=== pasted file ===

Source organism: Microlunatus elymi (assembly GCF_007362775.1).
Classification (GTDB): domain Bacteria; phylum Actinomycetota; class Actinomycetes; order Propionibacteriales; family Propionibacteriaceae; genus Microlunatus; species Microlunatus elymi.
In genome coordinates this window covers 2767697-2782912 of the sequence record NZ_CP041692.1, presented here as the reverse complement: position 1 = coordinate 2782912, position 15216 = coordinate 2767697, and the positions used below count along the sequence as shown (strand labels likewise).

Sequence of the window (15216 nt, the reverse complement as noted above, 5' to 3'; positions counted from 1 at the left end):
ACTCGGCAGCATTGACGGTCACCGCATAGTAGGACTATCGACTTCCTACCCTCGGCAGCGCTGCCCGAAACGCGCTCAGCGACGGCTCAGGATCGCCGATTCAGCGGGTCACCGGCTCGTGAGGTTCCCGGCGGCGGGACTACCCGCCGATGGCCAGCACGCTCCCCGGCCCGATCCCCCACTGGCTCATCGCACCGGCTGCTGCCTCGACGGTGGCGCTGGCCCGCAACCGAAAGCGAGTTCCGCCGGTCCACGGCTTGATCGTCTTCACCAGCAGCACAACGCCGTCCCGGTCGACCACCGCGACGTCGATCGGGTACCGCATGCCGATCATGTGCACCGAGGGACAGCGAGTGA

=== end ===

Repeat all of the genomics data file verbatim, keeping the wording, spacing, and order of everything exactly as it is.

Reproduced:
Source organism: Microlunatus elymi (assembly GCF_007362775.1).
Classification (GTDB): domain Bacteria; phylum Actinomycetota; class Actinomycetes; order Propionibacteriales; family Propionibacteriaceae; genus Microlunatus; species Microlunatus elymi.
In genome coordinates this window covers 2767697-2782912 of the sequence record NZ_CP041692.1, presented here as the reverse complement: position 1 = coordinate 2782912, position 15216 = coordinate 2767697, and the positions used below count along the sequence as shown (strand labels likewise).

Sequence of the window (15216 nt, the reverse complement as noted above, 5' to 3'; positions counted from 1 at the left end):
ACTCGGCAGCATTGACGGTCACCGCATAGTAGGACTATCGACTTCCTACCCTCGGCAGCGCTGCCCGAAACGCGCTCAGCGACGGCTCAGGATCGCCGATTCAGCGGGTCACCGGCTCGTGAGGTTCCCGGCGGCGGGACTACCCGCCGATGGCCAGCACGCTCCCCGGCCCGATCCCCCACTGGCTCATCGCACCGGCTGCTGCCTCGACGGTGGCGCTGGCCCGCAACCGAAAGCGAGTTCCGCCGGTCCACGGCTTGATCGTCTTCACCAGCAGCACAACGCCGTCCCGGTCGACCACCGCGACGTCGATCGGGTACCGCATGCCGATCATGTGCACCGAGGGACAGCGAGTGA